This feature first appeared in the Fall 2022 issue of Certification Magazine. Click here to get your own print or digital copy.
NOTE: Part three of our four-part series on the history of IT certification was printed in the July 2022 issue of Certification Magazine. You can read it here.
Previously, this series covered the early roots of professional certification, the debut and rise in popularity of IT certifications, and the origins (and pros/cons) of vendor-based and vendor-neutral certification programs.
In this series-concluding article, we’re going to focus on the endpoint of most IT training programs: the certification exam. Why do we have these exams? How have they evolved over time? And what does the future hold for them?
A brief grammar lesson
The word "exam" is a tricky term, a short form of the verb examine and the noun examination. In its modern usage, exam is used synonymously with "test," which is both a noun and a verb. This means you can take an exam to test your skill, but you can’t take a test to exam your skill.
Another great example of the muddled connection between these two words, is that many certification exams are taken at testing centers. Egads! Let’s agree to use exam and test as interchangeable nouns, which is the most common modern usage.
A history exam
It’s a classic trope found in thousands of ancient (and modern) tales: The pupil or pupils, after training and preparing to start on a new life path, must prove themselves worthy by passing a final test.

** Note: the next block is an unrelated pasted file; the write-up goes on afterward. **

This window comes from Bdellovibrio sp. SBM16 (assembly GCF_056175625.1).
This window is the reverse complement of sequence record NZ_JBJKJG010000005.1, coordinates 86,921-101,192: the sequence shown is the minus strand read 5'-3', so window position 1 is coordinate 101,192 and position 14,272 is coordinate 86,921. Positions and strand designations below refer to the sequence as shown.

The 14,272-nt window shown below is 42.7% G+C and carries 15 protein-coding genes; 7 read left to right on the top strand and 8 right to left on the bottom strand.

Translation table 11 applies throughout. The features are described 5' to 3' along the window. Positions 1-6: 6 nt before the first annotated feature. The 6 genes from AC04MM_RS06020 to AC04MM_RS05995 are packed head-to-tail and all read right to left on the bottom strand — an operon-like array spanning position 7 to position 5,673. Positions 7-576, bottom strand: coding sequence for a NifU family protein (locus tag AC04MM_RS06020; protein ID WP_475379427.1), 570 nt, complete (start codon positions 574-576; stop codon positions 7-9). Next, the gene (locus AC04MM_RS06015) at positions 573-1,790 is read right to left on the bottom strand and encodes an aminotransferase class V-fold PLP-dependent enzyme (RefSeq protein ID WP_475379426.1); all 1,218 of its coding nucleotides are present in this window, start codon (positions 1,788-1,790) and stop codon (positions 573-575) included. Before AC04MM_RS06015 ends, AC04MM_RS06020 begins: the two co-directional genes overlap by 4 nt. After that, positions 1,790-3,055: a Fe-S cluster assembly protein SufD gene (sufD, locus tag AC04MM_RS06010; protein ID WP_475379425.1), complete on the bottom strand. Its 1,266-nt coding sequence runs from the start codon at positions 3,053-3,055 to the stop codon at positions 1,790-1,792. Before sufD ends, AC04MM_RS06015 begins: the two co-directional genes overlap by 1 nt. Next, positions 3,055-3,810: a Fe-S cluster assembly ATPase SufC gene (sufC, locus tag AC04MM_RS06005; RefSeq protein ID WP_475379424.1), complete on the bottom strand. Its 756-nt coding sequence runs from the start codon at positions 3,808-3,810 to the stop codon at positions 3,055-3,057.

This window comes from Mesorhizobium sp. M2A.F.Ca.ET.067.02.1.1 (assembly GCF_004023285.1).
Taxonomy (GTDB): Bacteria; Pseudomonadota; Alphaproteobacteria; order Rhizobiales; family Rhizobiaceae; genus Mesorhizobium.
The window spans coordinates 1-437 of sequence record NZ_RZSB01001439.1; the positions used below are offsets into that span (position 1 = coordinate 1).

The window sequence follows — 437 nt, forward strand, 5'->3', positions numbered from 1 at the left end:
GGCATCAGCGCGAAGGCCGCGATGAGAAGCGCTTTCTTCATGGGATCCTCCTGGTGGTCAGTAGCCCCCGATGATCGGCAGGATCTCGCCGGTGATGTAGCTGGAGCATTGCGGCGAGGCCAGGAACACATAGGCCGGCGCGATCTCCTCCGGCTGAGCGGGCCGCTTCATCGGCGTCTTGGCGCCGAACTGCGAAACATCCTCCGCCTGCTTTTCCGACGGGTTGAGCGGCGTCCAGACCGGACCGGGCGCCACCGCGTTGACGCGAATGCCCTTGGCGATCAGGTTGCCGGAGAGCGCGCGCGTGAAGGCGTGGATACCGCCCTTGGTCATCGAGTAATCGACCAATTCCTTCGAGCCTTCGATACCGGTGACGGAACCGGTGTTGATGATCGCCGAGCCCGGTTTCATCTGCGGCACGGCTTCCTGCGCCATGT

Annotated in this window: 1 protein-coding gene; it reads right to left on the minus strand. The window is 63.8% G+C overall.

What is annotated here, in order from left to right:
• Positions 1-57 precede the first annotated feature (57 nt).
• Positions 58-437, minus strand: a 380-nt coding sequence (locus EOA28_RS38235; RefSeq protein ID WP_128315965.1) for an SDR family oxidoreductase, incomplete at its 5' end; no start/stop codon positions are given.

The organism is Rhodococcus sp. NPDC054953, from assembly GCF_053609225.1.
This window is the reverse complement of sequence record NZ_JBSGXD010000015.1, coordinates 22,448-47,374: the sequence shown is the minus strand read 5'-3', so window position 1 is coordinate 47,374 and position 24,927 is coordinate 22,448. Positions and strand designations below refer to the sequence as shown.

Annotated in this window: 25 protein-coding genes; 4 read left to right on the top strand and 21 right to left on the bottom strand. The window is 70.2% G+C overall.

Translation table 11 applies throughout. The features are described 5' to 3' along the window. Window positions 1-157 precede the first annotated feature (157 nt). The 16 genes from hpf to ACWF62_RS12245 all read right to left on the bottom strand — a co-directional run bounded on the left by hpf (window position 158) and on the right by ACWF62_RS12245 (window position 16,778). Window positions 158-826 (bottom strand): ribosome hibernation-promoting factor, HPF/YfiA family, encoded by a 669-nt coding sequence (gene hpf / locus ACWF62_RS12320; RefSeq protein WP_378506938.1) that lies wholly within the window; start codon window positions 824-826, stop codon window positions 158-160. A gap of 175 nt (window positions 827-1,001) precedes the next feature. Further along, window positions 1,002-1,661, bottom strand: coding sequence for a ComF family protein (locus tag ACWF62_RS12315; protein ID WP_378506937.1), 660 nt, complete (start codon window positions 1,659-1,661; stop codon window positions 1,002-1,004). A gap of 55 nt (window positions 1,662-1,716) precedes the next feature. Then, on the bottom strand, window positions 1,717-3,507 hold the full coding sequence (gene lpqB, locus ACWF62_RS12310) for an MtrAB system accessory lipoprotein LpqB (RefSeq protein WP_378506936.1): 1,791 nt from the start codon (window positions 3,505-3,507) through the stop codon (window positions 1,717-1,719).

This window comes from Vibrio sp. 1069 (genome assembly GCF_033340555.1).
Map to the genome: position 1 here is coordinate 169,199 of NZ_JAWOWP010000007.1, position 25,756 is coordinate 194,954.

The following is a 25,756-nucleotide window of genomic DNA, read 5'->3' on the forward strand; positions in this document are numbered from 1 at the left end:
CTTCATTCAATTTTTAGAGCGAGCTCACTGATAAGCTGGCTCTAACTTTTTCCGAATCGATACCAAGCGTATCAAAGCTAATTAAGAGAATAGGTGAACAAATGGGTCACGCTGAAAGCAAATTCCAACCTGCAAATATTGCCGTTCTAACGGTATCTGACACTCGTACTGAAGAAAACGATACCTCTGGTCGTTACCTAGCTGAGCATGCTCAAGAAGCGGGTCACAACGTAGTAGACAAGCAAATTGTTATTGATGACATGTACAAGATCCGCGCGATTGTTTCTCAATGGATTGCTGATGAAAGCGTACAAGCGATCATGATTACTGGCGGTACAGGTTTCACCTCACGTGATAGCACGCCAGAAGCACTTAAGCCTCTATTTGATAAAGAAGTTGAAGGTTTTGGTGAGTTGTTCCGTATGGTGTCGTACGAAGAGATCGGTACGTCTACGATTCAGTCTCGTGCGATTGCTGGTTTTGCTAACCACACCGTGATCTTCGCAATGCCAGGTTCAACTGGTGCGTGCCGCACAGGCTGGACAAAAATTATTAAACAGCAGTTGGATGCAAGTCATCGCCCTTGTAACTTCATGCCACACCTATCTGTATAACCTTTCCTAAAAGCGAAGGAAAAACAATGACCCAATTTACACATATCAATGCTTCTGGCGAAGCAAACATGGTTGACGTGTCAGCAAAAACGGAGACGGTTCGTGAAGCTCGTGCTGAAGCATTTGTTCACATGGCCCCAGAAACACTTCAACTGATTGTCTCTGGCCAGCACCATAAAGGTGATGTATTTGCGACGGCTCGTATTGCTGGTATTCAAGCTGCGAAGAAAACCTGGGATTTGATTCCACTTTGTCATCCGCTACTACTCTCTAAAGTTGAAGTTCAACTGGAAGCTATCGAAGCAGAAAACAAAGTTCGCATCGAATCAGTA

It could be the Trial of the Warrior, the Challenge of the Forbidden Cave — or maybe just Finals Week at Hogwarts. The common theme is that if you want to become a wizard, a Jedi, or a certified IT professional, then you must first show that you know your stuff by passing one or more exams.
In some early medieval guilds, apprentices worked for years to gain experience and training before having to pass some kind of test to become guild members in full standing. This achievement elevated the worker to the level of a paid professional, bestowing the title of journeyman.
A journeyman who refined their craft over time could apply to the guild to become a master. This often required a test of the craftsman’s skill via the creation of an advanced piece of work known as a masterwork, which would be submitted to the guild for evaluation. Upon approval, the guild bestowed the title of master to the worker.